What was that smell? Not scat, but something I’ve smelled before. But I’ll be keeping my mouth closed this time until we know what it is.
We’ll just set that one aside for later.
The fourth guide was at the bug house. Bug. House.
Have you ever seen a Madagascar Hissing Cockroach?
Here you go:
Step up folks, hold the little critter. So of course there was a collective step back.
I sighed. Quinn loves bugs. The Madagascar Hissing Cockroach is one of his favorites. It’s right up there with the Dung Beetle. He would love a picture of me holding that revolting thing.
Since a number of people had cameras, I sighed. “If someone will take a picture so I can show my son, I’ll do it.”
So I stepped up and held out my hand. Which the guide ignored in favor of placing not one but two cockroaches on my shoulder. Near my hair!
This is not a musn’t-muss-my-‘do alarm, it was if-that-thing-gets-tangled-in-my-hair-I’m-going-to-freak alarm.
Quick! Someone take a picture. AH! It’s on my bare neck! Shudders ripped through me so harshly that my hair actually hurt.
Thank you team-member-I-don’t-know. That photo is the only thing that could redeem this revolting experience.
The guide finally moved to take the bugs from me . That hissing in my ear had me tap-dancing a little bit. But the second bug did indeed get a little snag of hair, taking me back into my six-year-old self with a June Bug caught in her hair, screaming and flailing until my father cut a hank of my hair out to rid me of the nightmare.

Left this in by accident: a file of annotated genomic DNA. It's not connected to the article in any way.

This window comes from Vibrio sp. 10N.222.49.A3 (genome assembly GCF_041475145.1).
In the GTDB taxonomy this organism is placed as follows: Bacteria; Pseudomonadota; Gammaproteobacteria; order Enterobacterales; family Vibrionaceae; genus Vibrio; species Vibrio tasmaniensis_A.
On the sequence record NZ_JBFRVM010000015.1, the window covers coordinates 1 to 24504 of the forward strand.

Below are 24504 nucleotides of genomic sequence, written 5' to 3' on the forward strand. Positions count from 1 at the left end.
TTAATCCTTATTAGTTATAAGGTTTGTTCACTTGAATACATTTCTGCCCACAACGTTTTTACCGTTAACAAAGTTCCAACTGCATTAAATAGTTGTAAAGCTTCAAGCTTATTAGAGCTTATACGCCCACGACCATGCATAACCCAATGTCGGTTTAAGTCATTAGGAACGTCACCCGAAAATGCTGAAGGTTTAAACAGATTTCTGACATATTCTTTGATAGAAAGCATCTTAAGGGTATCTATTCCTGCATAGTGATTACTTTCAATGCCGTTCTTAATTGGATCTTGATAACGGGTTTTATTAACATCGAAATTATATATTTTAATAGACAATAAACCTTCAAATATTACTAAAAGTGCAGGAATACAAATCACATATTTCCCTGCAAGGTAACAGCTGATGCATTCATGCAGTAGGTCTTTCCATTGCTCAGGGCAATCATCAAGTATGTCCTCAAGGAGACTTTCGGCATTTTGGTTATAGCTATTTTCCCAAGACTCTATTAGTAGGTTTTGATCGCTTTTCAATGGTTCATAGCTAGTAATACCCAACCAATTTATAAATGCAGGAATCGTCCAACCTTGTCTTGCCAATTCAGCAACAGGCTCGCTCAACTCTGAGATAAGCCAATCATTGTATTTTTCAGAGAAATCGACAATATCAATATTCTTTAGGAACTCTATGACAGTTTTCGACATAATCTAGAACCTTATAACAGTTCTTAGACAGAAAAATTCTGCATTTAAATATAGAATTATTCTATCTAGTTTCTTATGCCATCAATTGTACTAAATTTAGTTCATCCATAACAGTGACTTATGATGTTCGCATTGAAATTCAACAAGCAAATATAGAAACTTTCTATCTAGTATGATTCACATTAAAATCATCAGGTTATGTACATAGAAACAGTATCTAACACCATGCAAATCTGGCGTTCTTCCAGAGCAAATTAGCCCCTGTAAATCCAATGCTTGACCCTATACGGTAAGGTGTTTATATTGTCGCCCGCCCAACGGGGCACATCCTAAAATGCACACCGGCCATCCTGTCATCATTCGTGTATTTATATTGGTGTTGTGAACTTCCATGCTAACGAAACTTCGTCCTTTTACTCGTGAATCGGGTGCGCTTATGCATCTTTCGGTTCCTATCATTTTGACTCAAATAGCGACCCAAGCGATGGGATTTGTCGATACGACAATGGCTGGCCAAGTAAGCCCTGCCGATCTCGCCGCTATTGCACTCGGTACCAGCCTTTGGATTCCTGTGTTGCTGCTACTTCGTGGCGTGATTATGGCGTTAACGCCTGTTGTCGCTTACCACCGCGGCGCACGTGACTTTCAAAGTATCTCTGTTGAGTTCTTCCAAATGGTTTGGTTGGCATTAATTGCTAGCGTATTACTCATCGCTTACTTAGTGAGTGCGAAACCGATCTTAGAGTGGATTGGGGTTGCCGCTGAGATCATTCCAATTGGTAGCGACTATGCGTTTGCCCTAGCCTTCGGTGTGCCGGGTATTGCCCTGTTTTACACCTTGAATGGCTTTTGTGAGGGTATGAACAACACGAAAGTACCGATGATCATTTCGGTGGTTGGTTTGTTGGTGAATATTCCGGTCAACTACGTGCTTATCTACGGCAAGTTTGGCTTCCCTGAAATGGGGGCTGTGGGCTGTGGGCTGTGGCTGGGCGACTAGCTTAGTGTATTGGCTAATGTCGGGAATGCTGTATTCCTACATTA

That better be a stellar picture.
To make up for the bug, this guide gave us the easiest of all clues. A tortoise-shell bracelet.
Back at “base camp” we sat down to go over the clues. I’ll just skim over the part where I explained to a team member that the claw clearly did not belong to a sloth, because of both its length and color, and that the claw we had clearly belonged to a member of he big cat family. I did that.
Why? Why do I keep talking at these things? That makes people think I know things. So they gave me back the odd unidentifiable clue. One of the girls remarked that it smelled like tea. Suddenly I identified the smell.
Fenugreek. It is a supplement I took when I was nursing Quinn in an attempt to increase my milk production.
What in hell would smell like that, that was part of an animal??
An organ? It was dense, and dark brown with little fibrous elements.
A chunk of kidney?
This game was getting less fun by the minute.
We went with monkey kidney, while I compulsively wiped my hand down the side of my new dress slacks.
And finally it was time for the answers to be revealed.
Kidney was close. It was something from the inside of the animal.
Fenugreek was also close. It was indeed something that helped produce breast milk.
Penis. Tiger penis to be precise. For close to a half hour I’d walked around holding a chunk of tiger penis. Holding it, squeezing it and smelling it.
Suddenly I felt violated.
And later, at the after party, I tried to track down the guy with my bug picture.
Turns out that guy? Was just a random stranger that no one knew. Not part of the team at all. He’d apparently managed to stay in the zoo after it closed and joined our group thinking it was a public nocturnal zoo tour.
Did I mention that I hate team building exercises?